|Elevation||549 m (1,801 ft)|
|Prominence||154 m (505 ft)|
|Parent peak||Scafell Pike|
|Parent range||Lake District, Southern Fells|
|Topo map||OS Landrangers 89, 90, Explorer OL6|
Hard Knott is a fell in the English Lake District, at the head of Eskdale.
Rhyolitic lava-like tuff of the Bad Step Tuff forms the summit rocks with the dacitic lapilli-tuffs of the Lincomb Tarns Formation to the north west. Border end shows outcropping plagioclase-phyric andesite lavas of the Birker Fell Formation.
Hard Knott reaches a height of 549 metres (1,803 feet), the summit knoll bearing a cairn. There are other named tops on the ridge in addition to the summit, with Yew Bank to the north and Border End to the south. Hard Knott is famous for its superb view of the Scafell massif to the north, while Harter Fell dominates the vista to the south. For a fabulous view of Eskdale it is recommended that the walker visits Border End half a mile to the south of the main summit.
The fell is usually climbed from the top of the Hardknott Pass where there are several parking spaces. It is also possible to begin the ascent from the foot of the pass in Eskdale, although this will triple the length of the walk and the height gained. However, the best plan is probably to climb Hard Knott in conjunction with the neighbouring fell of Harter Fell making a horseshoe walk starting and finishing in Eskdale. From the top of the pass it is a short ascent to the fell summit following an electric fence that skirts to the right of the dangerous looking Raven Crag and takes the walker to the summit in a short time. Other possible routes include a pathless ascent from the Esk via The Steeple, a circuitous walk via the head of Moasdale and an ascent of the eastern flanks via Dod Pike.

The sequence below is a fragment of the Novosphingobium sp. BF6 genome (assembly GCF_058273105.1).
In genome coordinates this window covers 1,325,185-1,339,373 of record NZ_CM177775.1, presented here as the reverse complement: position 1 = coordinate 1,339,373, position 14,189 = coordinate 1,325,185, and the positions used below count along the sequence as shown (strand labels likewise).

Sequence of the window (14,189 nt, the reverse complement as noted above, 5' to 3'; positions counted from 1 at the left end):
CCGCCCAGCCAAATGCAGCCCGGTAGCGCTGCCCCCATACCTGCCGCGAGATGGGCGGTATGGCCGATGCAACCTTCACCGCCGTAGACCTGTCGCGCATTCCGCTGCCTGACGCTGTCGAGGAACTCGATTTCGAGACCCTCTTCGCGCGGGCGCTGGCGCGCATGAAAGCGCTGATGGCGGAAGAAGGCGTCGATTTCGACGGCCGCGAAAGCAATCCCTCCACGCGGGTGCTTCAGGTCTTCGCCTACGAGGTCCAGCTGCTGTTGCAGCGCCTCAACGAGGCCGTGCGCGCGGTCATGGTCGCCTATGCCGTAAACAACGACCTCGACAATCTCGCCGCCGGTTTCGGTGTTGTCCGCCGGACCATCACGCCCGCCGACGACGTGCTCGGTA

Scafell is a mountain in the English Lake District, part of the Southern Fells. Its height of 964 metres makes it the second-highest mountain in England after its neighbour Scafell Pike, from which it is separated by Mickledore col.
Pillar is a mountain in the western part of the English Lake District. Situated between the valleys of Ennerdale to the north and Wasdale to the south, it is the highest point of the Pillar group. At 892 metres (2,927 feet) it is the eighth-highest mountain in the Lake District. The fell takes its name from Pillar Rock, a prominent feature on the Ennerdale side, regarded as the birthplace of rock climbing in the district.